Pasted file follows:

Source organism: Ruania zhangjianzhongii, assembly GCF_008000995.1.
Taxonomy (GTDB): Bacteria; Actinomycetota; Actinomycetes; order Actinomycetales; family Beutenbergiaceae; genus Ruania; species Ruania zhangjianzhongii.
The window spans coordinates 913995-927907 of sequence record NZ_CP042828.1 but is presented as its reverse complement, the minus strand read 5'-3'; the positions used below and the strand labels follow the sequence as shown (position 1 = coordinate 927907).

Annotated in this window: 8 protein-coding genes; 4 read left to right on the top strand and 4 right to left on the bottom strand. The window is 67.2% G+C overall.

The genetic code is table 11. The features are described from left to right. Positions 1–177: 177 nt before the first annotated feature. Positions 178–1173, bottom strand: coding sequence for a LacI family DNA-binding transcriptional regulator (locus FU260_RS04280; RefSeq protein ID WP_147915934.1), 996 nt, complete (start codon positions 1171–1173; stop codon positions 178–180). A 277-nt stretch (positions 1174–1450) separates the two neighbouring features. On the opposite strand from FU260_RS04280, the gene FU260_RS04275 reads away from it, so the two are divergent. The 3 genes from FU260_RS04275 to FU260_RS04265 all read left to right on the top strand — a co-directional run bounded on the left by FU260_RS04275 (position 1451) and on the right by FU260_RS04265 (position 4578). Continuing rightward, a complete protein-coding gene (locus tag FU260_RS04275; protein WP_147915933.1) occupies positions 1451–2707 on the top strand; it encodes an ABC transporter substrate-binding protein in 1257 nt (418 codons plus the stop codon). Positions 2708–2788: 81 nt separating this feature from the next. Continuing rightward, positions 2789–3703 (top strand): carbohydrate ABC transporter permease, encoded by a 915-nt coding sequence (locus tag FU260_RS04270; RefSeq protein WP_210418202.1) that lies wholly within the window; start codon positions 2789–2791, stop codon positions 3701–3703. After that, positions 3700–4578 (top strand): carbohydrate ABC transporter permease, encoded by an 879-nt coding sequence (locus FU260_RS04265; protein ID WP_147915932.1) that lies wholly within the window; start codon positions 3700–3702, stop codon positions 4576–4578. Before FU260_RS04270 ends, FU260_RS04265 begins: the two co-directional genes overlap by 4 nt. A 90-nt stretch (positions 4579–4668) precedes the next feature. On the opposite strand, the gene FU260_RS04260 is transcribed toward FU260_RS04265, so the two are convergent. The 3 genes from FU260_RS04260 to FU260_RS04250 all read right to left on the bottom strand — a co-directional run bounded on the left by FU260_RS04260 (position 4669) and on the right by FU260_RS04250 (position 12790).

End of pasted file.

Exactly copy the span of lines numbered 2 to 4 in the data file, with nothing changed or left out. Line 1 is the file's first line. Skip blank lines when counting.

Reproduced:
Taxonomy (GTDB): Bacteria; Actinomycetota; Actinomycetes; order Actinomycetales; family Beutenbergiaceae; genus Ruania; species Ruania zhangjianzhongii.
The window spans coordinates 913995-927907 of sequence record NZ_CP042828.1 but is presented as its reverse complement, the minus strand read 5'-3'; the positions used below and the strand labels follow the sequence as shown (position 1 = coordinate 927907).

Annotated in this window: 8 protein-coding genes; 4 read left to right on the top strand and 4 right to left on the bottom strand. The window is 67.2% G+C overall.